Steve Pryer visits Italy to explore the facts, figures and reasons why the tsunami of easy-drinking, affordable Italian sparkling wine has changed the drinking habits of many Britons.
Prosecco has been the UK’s bubbly sensation of recent years. Despite some recent reports of a slow-down in sales, the UK remains one of biggest buyers of this Italian sparkler, purchasing more than one-third of all prosecco produced (UK sales nearly doubled every year between 2011 and 2017).
Northeast Italy, amid the gentle hills to the south of the Dolomites, is home to prosecco in the regions of Veneto and Friuli Venezia Giulia; here nearly 30,000 hectares of vines produce some 550 million bottles a year. These wines are governed by two appellations/producer associations formed in 2009 that regulate consistency and quality – Prosecco DOC and DOCG.
The DOCG claims to make the highest-quality prosecco in an area of 8,880 hectares centred on the Conegliano and Valdobbiadene district. Here there are 3,387 growers, 433-plus winemakers (of which 181 are sparkling houses), making 94 million bottles a year. These vineyards are nearly all on steep (sometimes vertiginous) slopes where handpicked, mainly Glera grapes yield 13.5 tonnes per hectare.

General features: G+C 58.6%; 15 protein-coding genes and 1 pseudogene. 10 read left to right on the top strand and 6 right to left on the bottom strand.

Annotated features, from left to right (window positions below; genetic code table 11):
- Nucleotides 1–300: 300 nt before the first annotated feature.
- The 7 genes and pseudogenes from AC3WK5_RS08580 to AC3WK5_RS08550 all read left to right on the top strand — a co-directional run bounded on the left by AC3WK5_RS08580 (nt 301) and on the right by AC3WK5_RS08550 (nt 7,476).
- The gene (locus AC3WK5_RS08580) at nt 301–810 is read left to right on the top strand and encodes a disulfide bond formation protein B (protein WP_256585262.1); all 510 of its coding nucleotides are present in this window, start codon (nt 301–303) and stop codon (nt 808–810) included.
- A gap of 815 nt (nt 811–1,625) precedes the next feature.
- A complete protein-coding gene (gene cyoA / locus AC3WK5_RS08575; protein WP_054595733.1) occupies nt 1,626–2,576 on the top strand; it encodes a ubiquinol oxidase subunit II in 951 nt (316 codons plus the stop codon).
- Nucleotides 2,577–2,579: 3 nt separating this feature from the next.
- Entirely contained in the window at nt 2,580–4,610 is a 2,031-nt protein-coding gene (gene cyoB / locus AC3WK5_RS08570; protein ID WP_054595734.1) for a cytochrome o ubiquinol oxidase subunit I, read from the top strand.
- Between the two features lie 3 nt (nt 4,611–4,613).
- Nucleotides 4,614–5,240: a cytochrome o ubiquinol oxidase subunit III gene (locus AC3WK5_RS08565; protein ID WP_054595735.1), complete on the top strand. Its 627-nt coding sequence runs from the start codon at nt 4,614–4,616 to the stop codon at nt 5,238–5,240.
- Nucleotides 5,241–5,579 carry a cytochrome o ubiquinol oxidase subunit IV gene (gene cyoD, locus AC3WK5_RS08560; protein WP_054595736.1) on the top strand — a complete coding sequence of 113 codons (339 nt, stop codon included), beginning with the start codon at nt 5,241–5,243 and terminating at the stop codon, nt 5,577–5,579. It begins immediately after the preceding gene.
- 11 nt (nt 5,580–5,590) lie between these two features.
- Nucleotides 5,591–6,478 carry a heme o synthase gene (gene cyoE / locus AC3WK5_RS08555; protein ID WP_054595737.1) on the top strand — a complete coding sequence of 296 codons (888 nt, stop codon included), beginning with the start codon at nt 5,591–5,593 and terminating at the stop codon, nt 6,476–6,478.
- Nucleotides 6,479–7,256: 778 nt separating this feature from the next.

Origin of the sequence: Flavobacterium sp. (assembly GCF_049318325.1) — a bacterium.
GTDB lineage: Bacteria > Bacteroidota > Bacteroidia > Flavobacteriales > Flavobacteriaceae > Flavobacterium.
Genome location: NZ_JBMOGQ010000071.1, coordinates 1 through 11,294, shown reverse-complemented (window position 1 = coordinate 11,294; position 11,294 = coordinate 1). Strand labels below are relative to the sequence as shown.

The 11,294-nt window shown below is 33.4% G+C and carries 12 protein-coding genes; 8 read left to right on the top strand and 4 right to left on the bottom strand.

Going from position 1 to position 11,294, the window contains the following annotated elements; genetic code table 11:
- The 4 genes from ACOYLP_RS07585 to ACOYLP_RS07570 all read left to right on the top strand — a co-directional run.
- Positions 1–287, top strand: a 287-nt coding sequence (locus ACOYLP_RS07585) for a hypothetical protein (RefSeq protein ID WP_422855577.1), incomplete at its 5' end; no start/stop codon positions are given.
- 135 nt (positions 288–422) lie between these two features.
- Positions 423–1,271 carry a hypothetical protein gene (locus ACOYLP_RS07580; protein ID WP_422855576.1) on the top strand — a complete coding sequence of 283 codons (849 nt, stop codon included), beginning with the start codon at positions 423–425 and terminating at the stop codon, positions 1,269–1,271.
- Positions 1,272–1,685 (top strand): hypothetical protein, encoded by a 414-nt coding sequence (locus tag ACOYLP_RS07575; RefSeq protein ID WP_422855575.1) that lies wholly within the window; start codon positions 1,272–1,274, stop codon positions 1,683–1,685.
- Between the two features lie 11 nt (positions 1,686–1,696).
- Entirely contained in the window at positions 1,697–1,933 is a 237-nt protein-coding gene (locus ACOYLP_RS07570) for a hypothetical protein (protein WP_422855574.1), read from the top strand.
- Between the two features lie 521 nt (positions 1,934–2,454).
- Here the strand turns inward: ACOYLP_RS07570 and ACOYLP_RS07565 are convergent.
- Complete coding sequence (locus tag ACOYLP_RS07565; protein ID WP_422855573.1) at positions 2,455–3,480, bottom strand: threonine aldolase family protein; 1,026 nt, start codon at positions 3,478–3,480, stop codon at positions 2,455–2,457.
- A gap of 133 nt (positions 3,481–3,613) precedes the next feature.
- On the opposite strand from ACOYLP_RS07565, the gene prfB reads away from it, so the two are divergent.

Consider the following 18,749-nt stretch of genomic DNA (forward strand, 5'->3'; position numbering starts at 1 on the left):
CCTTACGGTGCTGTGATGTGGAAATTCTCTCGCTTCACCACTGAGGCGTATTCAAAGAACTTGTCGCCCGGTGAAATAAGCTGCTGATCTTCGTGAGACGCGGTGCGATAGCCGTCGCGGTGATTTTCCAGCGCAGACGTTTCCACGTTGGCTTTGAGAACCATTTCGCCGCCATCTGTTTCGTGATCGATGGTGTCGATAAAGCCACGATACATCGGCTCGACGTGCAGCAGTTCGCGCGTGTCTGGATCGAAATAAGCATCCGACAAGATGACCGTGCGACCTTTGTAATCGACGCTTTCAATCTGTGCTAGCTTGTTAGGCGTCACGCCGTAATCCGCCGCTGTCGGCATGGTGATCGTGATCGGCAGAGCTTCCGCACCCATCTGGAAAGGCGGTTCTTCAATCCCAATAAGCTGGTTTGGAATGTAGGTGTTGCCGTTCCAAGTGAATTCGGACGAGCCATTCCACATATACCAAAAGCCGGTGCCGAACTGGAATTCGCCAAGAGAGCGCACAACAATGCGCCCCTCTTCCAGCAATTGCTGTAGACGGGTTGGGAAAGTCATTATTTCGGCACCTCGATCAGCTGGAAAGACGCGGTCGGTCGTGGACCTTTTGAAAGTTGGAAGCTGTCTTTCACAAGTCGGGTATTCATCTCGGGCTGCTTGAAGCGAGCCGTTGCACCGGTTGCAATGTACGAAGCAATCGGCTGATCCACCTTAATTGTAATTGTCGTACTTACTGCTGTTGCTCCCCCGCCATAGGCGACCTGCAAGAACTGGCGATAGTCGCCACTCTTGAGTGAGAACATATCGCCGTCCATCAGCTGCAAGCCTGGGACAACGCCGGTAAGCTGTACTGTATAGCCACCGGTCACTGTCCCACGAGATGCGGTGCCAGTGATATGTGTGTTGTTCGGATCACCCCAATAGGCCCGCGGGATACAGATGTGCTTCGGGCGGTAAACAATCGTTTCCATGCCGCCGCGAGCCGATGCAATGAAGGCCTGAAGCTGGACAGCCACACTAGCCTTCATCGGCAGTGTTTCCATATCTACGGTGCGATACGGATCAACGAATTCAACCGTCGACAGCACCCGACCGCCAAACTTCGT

Top of the DOCG pile comes the 106 hectares of Cartizze – a triangular, steep-sided hill regarded as the ‘grand cru’ of prosecco (Cartizze has more than 100 growers each with less than a hectare – with every hectare valued at more than two million euros – yep, they are pretty much impossible to purchase). Picking grapes here can be dangerous, the soil is loose (and well-oxygenated, which contributes to quality) and the slope so steep that no tractors can ever be used and special wooden benches are needed to stand on when harvesting (indeed, I felt more than a twinge of vertigo standing on a level track looking downhill beneath the rows of vines).The resulting yield is a very high-quality 12 tons per hectare; the prosecco produced is some of the best I have tasted.